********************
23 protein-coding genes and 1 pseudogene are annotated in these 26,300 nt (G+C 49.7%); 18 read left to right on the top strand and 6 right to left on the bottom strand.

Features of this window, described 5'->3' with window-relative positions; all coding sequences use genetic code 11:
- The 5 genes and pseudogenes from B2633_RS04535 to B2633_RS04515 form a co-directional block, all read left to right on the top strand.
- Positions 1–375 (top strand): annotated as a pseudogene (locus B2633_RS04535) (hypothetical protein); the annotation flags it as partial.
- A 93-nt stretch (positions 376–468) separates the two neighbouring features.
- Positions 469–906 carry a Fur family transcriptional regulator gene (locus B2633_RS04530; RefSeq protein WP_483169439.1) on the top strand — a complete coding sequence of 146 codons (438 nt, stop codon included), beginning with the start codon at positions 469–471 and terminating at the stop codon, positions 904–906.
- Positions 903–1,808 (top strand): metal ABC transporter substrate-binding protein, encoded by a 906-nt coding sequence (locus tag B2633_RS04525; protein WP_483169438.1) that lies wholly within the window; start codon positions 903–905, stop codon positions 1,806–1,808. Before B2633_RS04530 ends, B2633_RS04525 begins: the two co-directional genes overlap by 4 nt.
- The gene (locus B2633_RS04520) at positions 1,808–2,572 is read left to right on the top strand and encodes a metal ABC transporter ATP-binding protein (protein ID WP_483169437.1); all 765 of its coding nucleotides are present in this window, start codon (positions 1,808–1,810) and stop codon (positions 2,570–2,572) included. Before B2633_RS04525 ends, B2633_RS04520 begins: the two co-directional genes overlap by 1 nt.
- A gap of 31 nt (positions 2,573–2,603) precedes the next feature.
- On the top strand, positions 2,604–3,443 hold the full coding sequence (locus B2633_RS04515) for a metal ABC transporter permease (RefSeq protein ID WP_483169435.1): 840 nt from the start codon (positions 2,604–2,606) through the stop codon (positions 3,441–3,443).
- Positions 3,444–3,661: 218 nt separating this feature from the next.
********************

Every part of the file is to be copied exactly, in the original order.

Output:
23 protein-coding genes and 1 pseudogene are annotated in these 26,300 nt (G+C 49.7%); 18 read left to right on the top strand and 6 right to left on the bottom strand.

Features of this window, described 5'->3' with window-relative positions; all coding sequences use genetic code 11:
- The 5 genes and pseudogenes from B2633_RS04535 to B2633_RS04515 form a co-directional block, all read left to right on the top strand.
- Positions 1–375 (top strand): annotated as a pseudogene (locus B2633_RS04535) (hypothetical protein); the annotation flags it as partial.
- A 93-nt stretch (positions 376–468) separates the two neighbouring features.
- Positions 469–906 carry a Fur family transcriptional regulator gene (locus B2633_RS04530; RefSeq protein WP_483169439.1) on the top strand — a complete coding sequence of 146 codons (438 nt, stop codon included), beginning with the start codon at positions 469–471 and terminating at the stop codon, positions 904–906.
- Positions 903–1,808 (top strand): metal ABC transporter substrate-binding protein, encoded by a 906-nt coding sequence (locus tag B2633_RS04525; protein WP_483169438.1) that lies wholly within the window; start codon positions 903–905, stop codon positions 1,806–1,808. Before B2633_RS04530 ends, B2633_RS04525 begins: the two co-directional genes overlap by 4 nt.
- The gene (locus B2633_RS04520) at positions 1,808–2,572 is read left to right on the top strand and encodes a metal ABC transporter ATP-binding protein (protein ID WP_483169437.1); all 765 of its coding nucleotides are present in this window, start codon (positions 1,808–1,810) and stop codon (positions 2,570–2,572) included. Before B2633_RS04525 ends, B2633_RS04520 begins: the two co-directional genes overlap by 1 nt.
- A gap of 31 nt (positions 2,573–2,603) precedes the next feature.
- On the top strand, positions 2,604–3,443 hold the full coding sequence (locus B2633_RS04515) for a metal ABC transporter permease (RefSeq protein ID WP_483169435.1): 840 nt from the start codon (positions 2,604–2,606) through the stop codon (positions 3,441–3,443).
- Positions 3,444–3,661: 218 nt separating this feature from the next.